Outside of the IPAB, the report makes various other recommendations that, if implemented, would be significant. They include:

  • Calling for a general review of IP policy should be undertaken, claiming it is “imperative in the wake of new and emerging trends in spheres of innovation and research which requires concrete mechanisms to protect them as IPRs”;
  • Specific legislation to curb counterfeiting and piracy “to restrain the growing menace of such IP crimes in India”. A key part of that would be determining a method “to estimate the revenue losses being incurred due to counterfeiting and piracy and the level of such crimes being committed in India”, which would help the government “implement corrective measures to curb the rising incidents of such crimes”;
  • Suggesting the curtailing of the time period of filing an opposition against a trademark application from four to two months, during which the application is in public;
  • Pointing out “the cumbersome procedures” related to search and seizure operations in trademark infringements (under Section 115 of the Trademark Act), and calling for them to “be streamlined and simplified for improving and expediting investigations”;
  • Replacing the ‘deputy superintendent of police’ with a lower-ranked officer who will have the powers to investigate offences concerning the infringement of trademarks;
  • Reducing the time period for the registrar of trademarks to give his opinion on an infringement complaint from seven days to 48 hours;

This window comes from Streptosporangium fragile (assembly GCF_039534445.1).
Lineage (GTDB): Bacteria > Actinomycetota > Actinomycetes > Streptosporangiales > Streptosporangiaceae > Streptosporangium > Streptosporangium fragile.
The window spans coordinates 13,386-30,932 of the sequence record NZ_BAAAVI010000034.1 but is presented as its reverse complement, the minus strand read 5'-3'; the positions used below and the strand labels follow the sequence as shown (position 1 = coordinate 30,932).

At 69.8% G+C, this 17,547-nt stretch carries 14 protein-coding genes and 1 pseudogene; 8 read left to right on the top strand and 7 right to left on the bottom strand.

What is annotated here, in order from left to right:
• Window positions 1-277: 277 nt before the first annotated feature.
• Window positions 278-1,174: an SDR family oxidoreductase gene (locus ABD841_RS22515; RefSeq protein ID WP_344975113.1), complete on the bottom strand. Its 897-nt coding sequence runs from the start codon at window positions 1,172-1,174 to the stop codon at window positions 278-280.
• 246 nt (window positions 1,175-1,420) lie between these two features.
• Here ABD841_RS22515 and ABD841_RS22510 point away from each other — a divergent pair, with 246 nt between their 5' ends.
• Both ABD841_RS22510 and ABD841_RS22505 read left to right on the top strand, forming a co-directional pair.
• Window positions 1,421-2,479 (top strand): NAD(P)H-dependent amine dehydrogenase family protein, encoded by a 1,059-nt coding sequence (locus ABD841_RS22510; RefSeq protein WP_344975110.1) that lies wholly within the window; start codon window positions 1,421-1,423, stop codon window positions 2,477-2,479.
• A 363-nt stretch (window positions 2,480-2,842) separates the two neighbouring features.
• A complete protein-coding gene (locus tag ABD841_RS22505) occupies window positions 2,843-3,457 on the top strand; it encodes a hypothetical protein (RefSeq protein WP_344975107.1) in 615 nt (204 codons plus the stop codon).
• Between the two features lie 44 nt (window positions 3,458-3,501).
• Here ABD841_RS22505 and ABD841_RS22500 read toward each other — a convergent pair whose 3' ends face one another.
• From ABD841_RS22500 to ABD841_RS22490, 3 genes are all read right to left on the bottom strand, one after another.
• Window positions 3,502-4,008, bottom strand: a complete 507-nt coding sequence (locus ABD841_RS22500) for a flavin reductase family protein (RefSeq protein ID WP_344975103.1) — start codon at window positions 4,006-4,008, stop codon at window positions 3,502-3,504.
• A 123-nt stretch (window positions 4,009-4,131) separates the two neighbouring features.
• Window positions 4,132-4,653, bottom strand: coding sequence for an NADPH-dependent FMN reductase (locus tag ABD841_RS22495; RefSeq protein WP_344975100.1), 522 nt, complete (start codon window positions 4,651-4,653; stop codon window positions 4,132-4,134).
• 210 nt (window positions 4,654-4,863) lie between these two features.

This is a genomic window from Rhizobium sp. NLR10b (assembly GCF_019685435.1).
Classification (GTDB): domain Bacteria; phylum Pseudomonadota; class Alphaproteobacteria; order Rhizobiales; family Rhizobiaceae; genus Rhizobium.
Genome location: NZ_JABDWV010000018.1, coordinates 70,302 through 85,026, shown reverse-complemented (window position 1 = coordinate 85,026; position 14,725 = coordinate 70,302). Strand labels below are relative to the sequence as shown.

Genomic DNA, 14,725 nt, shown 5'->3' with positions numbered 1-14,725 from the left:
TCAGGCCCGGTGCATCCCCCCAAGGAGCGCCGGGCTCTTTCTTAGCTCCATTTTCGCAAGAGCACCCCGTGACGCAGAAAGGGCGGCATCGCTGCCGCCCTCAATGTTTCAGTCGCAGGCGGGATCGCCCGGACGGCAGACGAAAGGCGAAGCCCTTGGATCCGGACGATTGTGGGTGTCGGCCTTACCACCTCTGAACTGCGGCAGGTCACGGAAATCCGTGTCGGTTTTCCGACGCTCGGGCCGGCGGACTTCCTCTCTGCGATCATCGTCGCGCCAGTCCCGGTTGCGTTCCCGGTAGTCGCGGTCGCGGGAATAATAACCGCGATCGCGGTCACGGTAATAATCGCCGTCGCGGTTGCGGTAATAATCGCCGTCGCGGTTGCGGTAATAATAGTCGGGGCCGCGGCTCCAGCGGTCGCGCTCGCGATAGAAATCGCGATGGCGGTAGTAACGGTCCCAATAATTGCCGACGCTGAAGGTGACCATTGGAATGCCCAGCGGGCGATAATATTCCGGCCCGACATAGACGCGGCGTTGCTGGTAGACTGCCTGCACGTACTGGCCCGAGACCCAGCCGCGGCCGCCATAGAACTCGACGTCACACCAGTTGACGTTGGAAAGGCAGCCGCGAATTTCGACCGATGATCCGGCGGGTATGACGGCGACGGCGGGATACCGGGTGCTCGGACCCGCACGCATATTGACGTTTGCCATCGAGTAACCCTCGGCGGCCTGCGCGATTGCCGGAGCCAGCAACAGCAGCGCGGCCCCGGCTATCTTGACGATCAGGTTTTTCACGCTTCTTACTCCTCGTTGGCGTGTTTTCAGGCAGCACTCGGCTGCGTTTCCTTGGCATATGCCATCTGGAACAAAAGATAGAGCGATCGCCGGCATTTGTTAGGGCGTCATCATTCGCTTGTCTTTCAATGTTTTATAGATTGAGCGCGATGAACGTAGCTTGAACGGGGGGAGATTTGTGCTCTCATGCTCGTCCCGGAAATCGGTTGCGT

• Supporting the expedition of the trademark registration process by reducing the period for which a mark shall remain advertised from four months to two months, which is consistent with the position in several other jurisdictions. 

Another key recommendation is for the modernisation of India’s trademark offices. The points raised in this regard are particularly important, says Sahni, and will hopefully continue ongoing innovation efforts. “The trademark office has invested in upgrading its systems over the years,” she explains. “Proceedings, right from the filing stage, office actions, hearings, oppositions – all the way until grant, are nearly 100% digital today. This is actually an achievement, considering several other jurisdictions are still far from achieving effective digital transformation.”

While positive steps have been taken, new technologies provide further opportunity, she adds: “Blockchain can support or even supplant services that the IP office currently performs, such as registering and monitoring IP while also reducing the work of the IPO through automation. Other suggestions include mobile computing which can serve as the vehicle for inclusiveness, enabling connection to IPOs from remote locations previously difficult to reach, and providing applicants with the ability to reach IP offices without traveling physically. With the arrival of 5G, the IPO can devote even more attention to mobile technologies as a means to facilitate the business cycles of emerging entrepreneurs through the use of mobile applications and camera functions as a method of transferring information.”

Overall, the extensive report could prove to be an invaluable tool to help level-up India’s IP ecosystem. The “landmark” recommendations are “ambitious” and “very promising”, Sahni notes, but it is “unrealistic” to expect the government will make major changes quickly. Nonetheless, “the recommendations are considered to be at the highest levels of law and policy making, thus of significant persuasive value”.

With that in mind, the document is a must read for any trademark professionals with an interest in the India market.